by (290 points)
edited by
I asked to see a copy of the minutes of the June meeting of the Parish Council Planning Committee. These were "noted" at the subsequent full Parish Council in July. I was advised that under the Standing Orders there was no requirement to publish them until they had been "approved". As the July meeting of the Planning committee was not quorate, and there is no meeting in August, this is yet to happen. Accordingly I couldn't view them. How does this sit alongside the requirements of the Local Government Act?
That is, unfortunately correct. It is also the case for many small Parish Councils where they only meet a few times a year. What I believe is recommended in these situations is that the draft minutes are published within a month instead. This could be a bare-bones document that literally just lists the facts (i.e. Agenda item and resolutions made) rather than any details of any debate.

Failing that, you could ask any councillors on that committee who are sympathetic to your needs to call an extraordinary meeting of that committee? That could force the committees hand in to publishing the minutes. I believe it only takes two to request this of the chair of the committee - if it's not responded to in 7 days, the two can call a meeting, produce an agenda (which they must sign if your clerk is not sympathetic to the request) and if attended by one other, it should be quorate (depends on terms of reference for the committee).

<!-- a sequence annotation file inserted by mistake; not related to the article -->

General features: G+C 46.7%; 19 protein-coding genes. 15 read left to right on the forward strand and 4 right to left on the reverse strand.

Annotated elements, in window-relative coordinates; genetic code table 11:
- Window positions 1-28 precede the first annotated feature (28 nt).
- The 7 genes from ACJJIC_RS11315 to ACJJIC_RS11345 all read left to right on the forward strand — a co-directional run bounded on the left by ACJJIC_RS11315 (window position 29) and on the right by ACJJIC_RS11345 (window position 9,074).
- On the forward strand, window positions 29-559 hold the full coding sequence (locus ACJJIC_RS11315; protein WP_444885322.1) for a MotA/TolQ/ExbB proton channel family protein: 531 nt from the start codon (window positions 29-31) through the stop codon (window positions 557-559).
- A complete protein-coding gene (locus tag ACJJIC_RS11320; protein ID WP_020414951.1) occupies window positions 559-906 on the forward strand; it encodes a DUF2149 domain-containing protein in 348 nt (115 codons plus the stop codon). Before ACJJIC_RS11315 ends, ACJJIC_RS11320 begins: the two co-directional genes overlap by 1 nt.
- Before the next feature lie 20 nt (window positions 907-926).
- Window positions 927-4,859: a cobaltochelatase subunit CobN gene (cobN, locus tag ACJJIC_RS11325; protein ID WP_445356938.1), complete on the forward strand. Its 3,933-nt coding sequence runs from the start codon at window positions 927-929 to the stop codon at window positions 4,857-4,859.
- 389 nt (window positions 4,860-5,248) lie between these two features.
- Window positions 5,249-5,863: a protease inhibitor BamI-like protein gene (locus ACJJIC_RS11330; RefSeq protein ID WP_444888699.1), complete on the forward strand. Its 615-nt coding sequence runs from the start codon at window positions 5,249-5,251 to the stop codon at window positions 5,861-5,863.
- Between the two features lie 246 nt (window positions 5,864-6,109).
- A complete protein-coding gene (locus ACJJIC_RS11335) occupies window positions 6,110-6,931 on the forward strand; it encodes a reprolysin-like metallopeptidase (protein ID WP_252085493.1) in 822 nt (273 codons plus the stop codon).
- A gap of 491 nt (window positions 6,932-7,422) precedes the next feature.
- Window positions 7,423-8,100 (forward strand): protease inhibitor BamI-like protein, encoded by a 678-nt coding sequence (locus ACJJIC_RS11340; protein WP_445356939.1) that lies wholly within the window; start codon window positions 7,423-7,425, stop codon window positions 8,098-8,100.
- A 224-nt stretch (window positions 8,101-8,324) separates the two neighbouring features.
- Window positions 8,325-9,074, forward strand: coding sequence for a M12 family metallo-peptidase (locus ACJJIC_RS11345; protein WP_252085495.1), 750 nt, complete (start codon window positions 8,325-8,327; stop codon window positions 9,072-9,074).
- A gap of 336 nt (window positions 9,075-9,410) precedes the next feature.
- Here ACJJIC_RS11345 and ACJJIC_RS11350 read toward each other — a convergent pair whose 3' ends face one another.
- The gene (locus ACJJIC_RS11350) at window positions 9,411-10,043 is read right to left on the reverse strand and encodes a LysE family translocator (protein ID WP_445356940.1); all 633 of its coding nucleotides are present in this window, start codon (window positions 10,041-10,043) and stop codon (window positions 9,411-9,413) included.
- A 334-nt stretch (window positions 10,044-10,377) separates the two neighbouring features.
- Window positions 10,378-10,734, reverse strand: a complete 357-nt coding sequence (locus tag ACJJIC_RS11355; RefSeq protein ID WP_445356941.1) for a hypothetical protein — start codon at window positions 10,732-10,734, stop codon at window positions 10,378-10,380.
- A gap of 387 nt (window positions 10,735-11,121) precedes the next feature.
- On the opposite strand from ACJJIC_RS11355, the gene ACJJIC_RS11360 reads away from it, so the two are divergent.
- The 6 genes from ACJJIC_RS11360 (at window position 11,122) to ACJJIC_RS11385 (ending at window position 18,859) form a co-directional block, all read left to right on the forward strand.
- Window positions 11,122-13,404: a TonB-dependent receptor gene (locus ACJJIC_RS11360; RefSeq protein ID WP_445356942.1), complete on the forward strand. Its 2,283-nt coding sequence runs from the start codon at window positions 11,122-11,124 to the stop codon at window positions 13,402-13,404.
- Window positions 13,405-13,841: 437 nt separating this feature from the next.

It might also be worth checking out the terms of reference for the committee to see if an absent committee member can be substituted for another member of the Council to ensure that it's quorate? Typically, I think this is allowable unless explicitly denied in the terms of reference for the committee. It might be the case though that any substitute has to be given the three clear days notice (i.e. you couldn't just rock up to the committee meeting, essentially as a member of the public, and take a seat at the table).

If you're just looking for the result of a vote and it wasn't in a "closed session", there's no real reason not to tell you. You had a right to be there as would any member of the public. The fact that you wasn't shouldn't preclude you; if someone had taken an audio recording of the meeting, they'd be free to publish it and you'd have found out from that.
Hope that helps or gives some ideas!
0 votes
You could interpret the absence of a code which applies specifically to a council turnover between 25 - 200 k is a loophole (or failing) on the part of legislators rather than indication that no obligations apply.
If only there were a PC daft enough to try and avoid publication on the basis of poor legislation AND an elector interested enough to challenge AND an external audit process which was worth it’s salt.
Until either all of that comes together or there is a judicial ruling, we’re stuck in the middle….

Or are we?

The ICO model publication scheme for parish councils actually goes some way to closing the loop hole.
by (3.0k points)
Thanks for your reply to my questionn. I certainly do consider the current situation to be a loophole, altho' as you say the ICO publication does cover this to some extent.